• When we grew Camellias, ‘Yuletide’ was our most prolific of the sasanqua camellias. It bloomed no matter what. If I remember correctly, all of the cultivars that we grew (in production) bloomed late, just because that was when there were fewer other flowers blooming. (In our region, there is always some sort of floral color available, so winter bloomers are not such a rare commodity.) Yuletide has a nice upright growth habit, which some might find to be boring, but can be an asset where it works as minor hedging. Old specimens can get quite large. ‘Jingle Bells’ is a bit floppier, which is what most of us expect Camellia sasanqua to look like. Although I still prefer the flowers of Camellia japonica, the Camellia sasanqua really are more prolific.

      • I like the novely of flowers when little else is blooming. The spring blooming Camellias have exquisite flowers, but I pay them less attention because there is so much floral competition from the early bulbs and Magnolias. Thanks, Tony. Interesting to know that have been growing these same Camellias in your region. C. ‘Yuletide’ is usually a late November bloomer here, or early December. But it is always prolific!

        • Camellias are not likely as popular here as they are in the Southeast, but are somewhat popular. I suspect that Camellia japonica was popularized back when many of the gardeners of the Santa Clara Valley were of Japanese descent. Camellia sasanqua was probably around about as long, but only became popular in the 1980s or so. Camellia reticulata is still rare. We grew only a few, but they were more than we could sell.

          • It makes sense that Asian immigrants to CA would want to bring their beautiful Camellias with them. Now you’ve gone and done it, Tony. I wasn’t aware of Camellia reticulata until I saw this note from you, and so I looked it up. They are gorgeous!!! Now I want to try to find one (or more….) and see how they grow here in our area. I wonder why they didn’t sell for you? I don’t recall ever coming across one here, and I’m a ‘tag reader’ at a nursery….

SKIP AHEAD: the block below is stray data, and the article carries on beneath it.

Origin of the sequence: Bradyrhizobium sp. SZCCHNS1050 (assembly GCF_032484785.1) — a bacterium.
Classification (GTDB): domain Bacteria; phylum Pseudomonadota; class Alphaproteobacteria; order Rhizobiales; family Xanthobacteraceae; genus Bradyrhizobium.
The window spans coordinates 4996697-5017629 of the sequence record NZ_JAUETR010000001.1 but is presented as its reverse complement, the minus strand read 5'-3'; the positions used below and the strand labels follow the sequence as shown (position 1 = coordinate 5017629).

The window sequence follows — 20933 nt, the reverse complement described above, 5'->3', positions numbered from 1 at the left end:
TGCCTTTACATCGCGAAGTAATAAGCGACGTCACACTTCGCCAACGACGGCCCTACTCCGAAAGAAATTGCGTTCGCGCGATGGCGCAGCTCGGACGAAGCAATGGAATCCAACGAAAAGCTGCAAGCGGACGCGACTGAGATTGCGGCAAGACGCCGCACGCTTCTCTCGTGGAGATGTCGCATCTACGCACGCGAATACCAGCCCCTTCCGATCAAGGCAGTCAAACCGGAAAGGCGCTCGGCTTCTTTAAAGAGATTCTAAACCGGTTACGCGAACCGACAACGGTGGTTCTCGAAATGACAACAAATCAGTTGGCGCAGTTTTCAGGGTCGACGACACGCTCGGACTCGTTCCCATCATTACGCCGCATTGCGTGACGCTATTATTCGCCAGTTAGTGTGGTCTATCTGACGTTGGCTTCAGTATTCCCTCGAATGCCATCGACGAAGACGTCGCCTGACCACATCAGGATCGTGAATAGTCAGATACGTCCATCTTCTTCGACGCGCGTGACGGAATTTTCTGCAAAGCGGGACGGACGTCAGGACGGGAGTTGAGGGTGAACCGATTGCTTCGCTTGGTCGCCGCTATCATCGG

• Camellia japonica is popular because it does not need much attention. Camellia reticulata needs occasional pruning so that the long limber stems to not become a floppy tangled mess, and so that they do not get too heavy for the weak roots to support. Even mature plants need to be staked, or at least pruned back aggressively every few years, to compensate for weak rooting. Floral buds of many cultivars need to be culled to concentrate resourced into fewer big blooms rather than into many buds that will likely fall off before they bloom. Flowers are so heavy that some face downward, and they do not last for very long. If you don’t mind all the work, they are spectacular!

              • I have some white fall blooming Camellias with the habit you describe. They grow in a mixed shrub border, and the long branches weave their way through other trunks. The flowers are relatively small, but are numerous, and sparkle in the shade. Maybe I should prune the branches back after bloom finishes….. They do flop, and I mulch their exposed roots with fresh compost every year or so. I assume they are susanquas..?

                • Camellia sasanqua is more closely related to Camellia reticulata than Camellia japonica is, even though it has much smaller flowers. There are a few hybrids between the two, but none that I know of that are white. Camellia sasanqua cultivars are quite variable, with some that are strictly upright like ‘Yuletide’, and others that are quite limber and rampant like ‘Setsugekka’. If yours are old plants that predate modern cultivars, and the flowers have frizzy yellow staminate centers, they might be traditional ‘Setsugekka’ Camellia sasanqua. We happen to have at least two at work that are espaliered. (They are excellent for espaliers.) Camellia sasanqua is easier to work with than Camellia reticulata is, and is more tolerant to pruning. There is no problem with weaving the stems back into the other shrubbery for a year or two, but they can eventually get too congested. It is better to prune them to promote somewhat shrubbier and self supporting growth. Camellia sasanqua should be more stable, with stronger roots than Camellia reticulata, but might need to be lightened if you notice that they are not supporting their own weight.

      • wow -thanks for the info